There were also large and sustained effects for all the secondary outcome measures: people had more positive pain beliefs (reduced pain catastrophising), they were more confident to engage in movement and activity (higher self-efficacy), and they were less fearful of movement, both immediately after the CFT intervention and at 12-months follow-up. Collectively, 82% of people receiving CFT were satisfied or very satisfied with the treatment compared to 19% receiving usual care.

There was no additional clinical benefit from sensor biofeedback. Cognitive Functional Therapy was safe.

In addition to being much more clinically effective, Cognitive Functional Therapy was also more cost-effective than usual care. There were large quality adjusted life year improvements in the CFT groups. Reductions in health-related costs and improvements in productivity valued (combined) produced more than AU$5000 in societal savings per person over a year, beyond the cost of the care. These cost savings were mainly driven by work productivity gains.

Is this therapy readily adaptable to wider therapeutic venues?

​We have a plan to provide equitable training opportunities internationally to support clinicians who want to develop knowledge, skills and clinical competency in CFT.

We are conducting implementation studies to determine whether groups of clinicians can be trained to effectively deliver CFT in different care settings and countries.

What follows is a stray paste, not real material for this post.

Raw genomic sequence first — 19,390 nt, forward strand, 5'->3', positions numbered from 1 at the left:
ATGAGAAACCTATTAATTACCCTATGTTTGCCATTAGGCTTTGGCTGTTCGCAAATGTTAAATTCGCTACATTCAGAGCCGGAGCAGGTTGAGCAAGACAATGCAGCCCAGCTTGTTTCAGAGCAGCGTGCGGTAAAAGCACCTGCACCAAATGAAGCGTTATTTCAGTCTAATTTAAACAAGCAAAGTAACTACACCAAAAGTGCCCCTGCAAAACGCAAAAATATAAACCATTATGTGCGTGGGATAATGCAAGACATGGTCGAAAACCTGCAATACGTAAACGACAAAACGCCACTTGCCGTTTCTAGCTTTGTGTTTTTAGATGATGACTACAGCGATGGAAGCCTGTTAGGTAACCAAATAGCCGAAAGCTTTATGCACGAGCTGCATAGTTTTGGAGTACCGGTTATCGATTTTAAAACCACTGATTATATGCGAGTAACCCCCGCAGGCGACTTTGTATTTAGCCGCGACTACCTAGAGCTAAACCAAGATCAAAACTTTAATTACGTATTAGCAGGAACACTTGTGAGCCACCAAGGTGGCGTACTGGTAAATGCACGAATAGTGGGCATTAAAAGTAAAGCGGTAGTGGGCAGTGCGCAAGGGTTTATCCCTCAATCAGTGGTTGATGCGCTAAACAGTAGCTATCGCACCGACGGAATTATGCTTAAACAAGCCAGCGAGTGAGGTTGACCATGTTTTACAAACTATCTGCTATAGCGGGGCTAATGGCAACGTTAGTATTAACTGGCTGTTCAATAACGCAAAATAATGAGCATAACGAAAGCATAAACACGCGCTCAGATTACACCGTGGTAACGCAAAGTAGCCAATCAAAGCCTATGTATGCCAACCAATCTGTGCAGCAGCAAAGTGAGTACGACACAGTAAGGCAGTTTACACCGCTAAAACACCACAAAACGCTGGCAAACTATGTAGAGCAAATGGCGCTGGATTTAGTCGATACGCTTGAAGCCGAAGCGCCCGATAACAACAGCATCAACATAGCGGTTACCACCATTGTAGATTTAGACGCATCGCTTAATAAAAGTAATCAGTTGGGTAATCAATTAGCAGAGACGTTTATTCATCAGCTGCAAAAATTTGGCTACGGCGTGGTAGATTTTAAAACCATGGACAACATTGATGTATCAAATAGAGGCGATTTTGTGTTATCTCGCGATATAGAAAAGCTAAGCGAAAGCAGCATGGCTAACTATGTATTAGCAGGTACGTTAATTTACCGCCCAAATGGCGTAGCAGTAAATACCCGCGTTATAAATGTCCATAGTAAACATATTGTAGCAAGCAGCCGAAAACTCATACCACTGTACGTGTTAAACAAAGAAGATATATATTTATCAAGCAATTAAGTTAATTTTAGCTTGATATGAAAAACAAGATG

We are interested in working with other health care providers to support the integration of CFT into multi-disciplinary care for people highly disabled with chronic low back pain, and with other health comorbidities.

We think CFT can be applied to other musculoskeletal pain conditions, and we are involved in research to explore if this is the case in a range of chronic musculoskeletal pain conditions. What recommendations do you have for future research as a result of this study?

Response: Replication of this trial in other settings would be helpful, as would be trials of CFT in other musculoskeletal pain conditions, and implementation studies. Is there anything else you would like to add? Any disclosures? More information can be found at

Response: We would like to thank the patients who volunteered to participate in the trial, the physiotherapists who treated those patients, the trial team, and the funders (the Australian National Health and Medical Research Council, and Curtin University).

Any disclosures?

I have no disclosures to make.


Kent P, Haines T, O’Sullivan P, Smith A, Campbell A, Schutze R, Attwell S, Caneiro JP, Laird R, O’Sullivan K, McGregor A, Hartvigsen J, Lee DA, Vickery A, Hancock M; RESTORE trial team. Cognitive functional therapy with or without movement sensor biofeedback versus usual care for chronic, disabling low back pain (RESTORE): a randomised, controlled, three-arm, parallel group, phase 3, clinical trial. Lancet. 2023 May 2:S0140-6736(23)00441-5. doi: 10.1016/S0140-6736(23)00441-5. Epub ahead of print. PMID: 37146623.

The information on is provided for educational purposes only, and is in no way intended to diagnose, cure, or treat any medical or other condition. Always seek the advice of your physician or other qualified health and ask your doctor any questions you may have regarding a medical condition. In addition to all other limitations and disclaimers in this agreement, service provider and its third party providers disclaim any liability or loss in connection with the content provided on this website.

Last Updated on May 10, 2023 by